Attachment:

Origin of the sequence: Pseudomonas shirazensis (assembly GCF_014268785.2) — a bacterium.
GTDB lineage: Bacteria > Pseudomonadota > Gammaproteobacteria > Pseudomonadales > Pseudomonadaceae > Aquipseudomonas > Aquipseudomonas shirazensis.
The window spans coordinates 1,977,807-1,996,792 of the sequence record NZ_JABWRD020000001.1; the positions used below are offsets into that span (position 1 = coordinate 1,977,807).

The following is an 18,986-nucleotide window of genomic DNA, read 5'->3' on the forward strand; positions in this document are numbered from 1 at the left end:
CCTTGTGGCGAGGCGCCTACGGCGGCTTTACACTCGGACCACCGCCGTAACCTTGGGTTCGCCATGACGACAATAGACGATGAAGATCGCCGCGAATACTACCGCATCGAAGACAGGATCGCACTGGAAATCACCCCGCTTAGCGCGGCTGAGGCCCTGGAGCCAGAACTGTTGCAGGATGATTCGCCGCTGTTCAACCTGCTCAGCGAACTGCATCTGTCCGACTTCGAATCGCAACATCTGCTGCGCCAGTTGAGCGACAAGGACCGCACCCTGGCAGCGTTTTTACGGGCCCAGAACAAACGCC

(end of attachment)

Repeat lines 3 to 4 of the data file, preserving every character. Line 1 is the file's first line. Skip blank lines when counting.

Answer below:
The window spans coordinates 1,977,807-1,996,792 of the sequence record NZ_JABWRD020000001.1; the positions used below are offsets into that span (position 1 = coordinate 1,977,807).

The following is an 18,986-nucleotide window of genomic DNA, read 5'->3' on the forward strand; positions in this document are numbered from 1 at the left end: